A PACS is not a one-time only purchase; new modalities, software applications and upgrades, expanding access to an existing system and increased storage requirements are among the many elements that a system administrator may be called on to implement.
“Hence, determining the correct amount of capital to reserve annually for the information technology infrastructure can be a difficult process for the administrator of a medical center,” wrote Steve G. Langer, PhD, associate professor of radiologic physics at the Mayo Clinic in Rochester, Minn.
Langer has developed a model for estimating infrastructure capital for the ongoing maintenance of PACS, which was published online before print in the Journal of Digital Imaging.
He came up with his model to guide the financial planning for the ongoing maintenance of PACS at his facility.
“Often a medical center’s PACS or department administrator is expected to track the annual expenses associate with running various information systems and infrastructure and predict the costs needed to maintain them in the future,” Langer wrote. “This can be a challenge.”
The team at Mayo came up with an approach that uses the known present-day adequacy of equipment, modalities and data storage along with the predicted data volume or procedure growth for the coming year to derive a future budget estimate.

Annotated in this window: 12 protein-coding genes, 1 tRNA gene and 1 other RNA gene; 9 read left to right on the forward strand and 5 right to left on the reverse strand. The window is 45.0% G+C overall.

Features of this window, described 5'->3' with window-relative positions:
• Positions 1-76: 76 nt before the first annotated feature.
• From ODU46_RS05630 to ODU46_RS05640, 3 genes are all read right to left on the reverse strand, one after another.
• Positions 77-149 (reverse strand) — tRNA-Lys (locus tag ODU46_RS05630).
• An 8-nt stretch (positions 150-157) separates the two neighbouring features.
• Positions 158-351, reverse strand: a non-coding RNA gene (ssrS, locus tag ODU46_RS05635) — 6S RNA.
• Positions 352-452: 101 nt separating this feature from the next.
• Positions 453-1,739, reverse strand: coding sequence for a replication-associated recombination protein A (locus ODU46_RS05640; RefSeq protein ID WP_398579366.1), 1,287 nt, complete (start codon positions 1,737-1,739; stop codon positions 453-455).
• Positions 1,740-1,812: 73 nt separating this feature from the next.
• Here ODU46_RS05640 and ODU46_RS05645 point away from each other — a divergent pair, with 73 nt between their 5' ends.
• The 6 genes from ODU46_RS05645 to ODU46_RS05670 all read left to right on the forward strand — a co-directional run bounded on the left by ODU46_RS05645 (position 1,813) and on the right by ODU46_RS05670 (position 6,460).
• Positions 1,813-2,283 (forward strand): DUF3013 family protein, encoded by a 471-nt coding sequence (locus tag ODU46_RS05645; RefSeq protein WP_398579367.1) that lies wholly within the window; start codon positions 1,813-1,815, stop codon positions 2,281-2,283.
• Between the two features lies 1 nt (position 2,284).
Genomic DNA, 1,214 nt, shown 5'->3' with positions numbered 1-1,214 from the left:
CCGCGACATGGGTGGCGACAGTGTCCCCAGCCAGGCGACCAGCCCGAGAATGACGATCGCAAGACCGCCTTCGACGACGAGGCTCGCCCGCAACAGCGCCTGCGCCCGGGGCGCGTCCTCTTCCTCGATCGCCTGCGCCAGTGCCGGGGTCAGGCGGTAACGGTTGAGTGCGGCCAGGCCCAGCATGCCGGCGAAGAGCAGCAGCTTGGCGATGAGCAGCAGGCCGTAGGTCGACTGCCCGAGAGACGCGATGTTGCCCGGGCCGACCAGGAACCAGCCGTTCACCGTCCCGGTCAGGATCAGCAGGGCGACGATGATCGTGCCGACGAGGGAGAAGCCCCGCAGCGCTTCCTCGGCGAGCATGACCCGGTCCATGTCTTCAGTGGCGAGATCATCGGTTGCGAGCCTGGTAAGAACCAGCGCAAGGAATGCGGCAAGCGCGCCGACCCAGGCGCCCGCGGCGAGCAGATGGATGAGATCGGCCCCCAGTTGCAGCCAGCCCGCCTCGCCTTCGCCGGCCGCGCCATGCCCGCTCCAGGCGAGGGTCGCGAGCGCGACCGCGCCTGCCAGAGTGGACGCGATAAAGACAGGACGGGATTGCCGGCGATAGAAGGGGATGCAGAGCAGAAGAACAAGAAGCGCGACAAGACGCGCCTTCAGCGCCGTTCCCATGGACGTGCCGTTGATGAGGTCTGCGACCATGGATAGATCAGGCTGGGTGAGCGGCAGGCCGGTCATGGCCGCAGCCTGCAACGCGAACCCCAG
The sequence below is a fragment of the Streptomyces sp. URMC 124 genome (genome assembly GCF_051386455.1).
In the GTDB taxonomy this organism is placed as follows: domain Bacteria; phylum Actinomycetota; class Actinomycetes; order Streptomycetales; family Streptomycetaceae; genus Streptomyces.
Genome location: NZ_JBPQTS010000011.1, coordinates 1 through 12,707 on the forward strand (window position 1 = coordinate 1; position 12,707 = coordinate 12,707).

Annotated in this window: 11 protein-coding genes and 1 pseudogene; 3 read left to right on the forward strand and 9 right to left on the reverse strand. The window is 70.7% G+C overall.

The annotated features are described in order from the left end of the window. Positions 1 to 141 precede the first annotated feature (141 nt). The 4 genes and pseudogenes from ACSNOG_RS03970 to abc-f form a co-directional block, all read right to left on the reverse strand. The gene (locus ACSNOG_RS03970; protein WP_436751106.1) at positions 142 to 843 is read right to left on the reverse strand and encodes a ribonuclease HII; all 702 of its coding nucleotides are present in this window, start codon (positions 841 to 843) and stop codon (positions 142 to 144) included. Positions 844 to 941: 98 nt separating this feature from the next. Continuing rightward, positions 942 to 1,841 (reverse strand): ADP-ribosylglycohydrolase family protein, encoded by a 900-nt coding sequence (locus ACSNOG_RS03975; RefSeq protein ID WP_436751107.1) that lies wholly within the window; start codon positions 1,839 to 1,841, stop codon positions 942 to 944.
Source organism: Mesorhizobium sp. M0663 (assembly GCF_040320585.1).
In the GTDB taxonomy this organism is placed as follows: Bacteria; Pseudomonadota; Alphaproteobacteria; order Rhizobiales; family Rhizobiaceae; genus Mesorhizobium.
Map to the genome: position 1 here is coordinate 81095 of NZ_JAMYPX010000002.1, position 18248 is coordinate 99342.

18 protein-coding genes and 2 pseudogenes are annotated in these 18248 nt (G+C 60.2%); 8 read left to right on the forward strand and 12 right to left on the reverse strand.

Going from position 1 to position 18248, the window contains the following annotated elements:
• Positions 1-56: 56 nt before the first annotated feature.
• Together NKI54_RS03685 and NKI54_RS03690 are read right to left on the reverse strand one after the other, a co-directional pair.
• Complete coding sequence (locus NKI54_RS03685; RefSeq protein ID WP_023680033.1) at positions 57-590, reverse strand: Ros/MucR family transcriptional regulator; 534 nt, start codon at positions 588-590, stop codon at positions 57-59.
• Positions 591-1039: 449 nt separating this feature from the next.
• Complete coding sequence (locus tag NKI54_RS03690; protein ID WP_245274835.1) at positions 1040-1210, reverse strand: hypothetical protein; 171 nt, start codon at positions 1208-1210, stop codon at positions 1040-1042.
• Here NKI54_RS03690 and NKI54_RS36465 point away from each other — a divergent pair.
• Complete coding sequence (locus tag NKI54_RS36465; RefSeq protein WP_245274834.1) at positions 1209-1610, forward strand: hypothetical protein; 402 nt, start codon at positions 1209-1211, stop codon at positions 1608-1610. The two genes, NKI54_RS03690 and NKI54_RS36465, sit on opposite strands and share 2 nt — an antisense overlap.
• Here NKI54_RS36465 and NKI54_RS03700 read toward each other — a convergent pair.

“For any given performance requirement (storage, networking, computational power), if the growth rate of the performance/$ for that item is greater then the growth rate of the requirement, then for any budget cycle beginning with sufficient funds, a constant budget allocation will always be sufficient,” Langer wrote. “This is equivalent to stating that the slope of the requirement grows slower than the slope of the performance/$ graph for that resource.”
He noted that the model requires a few assumptions:
- Data volumes can be predicted for one year, preferably two;
- Networking requirements will scale with data volume;
- Computational requirements will scale with data volume; and
- Accurate data quantifying growth rate of the performance-to-dollar ratio for resources.
Once Langer assembled the metrics for his department, he used Microsoft Excel to determine the slope, via the SLOPE function in the application, from the table of values.
“Doing this provides one with two methods to determine budgets: either by comparing the slopes of the resource versus the need (from the tables) or by laying the two plots on the same graph and visually determining the relationship,” he wrote.
This method allows a department or system administrator to see one of three possibilities for their resource use against projected needs for a PACS, he noted.
According to Langer, if the slopes are the same one can budget constant dollars. If the need slope is less than the resource slope, one can reduce budgeted assets. If the need slope is greater than the resource slope, an increase in budget assets will be required.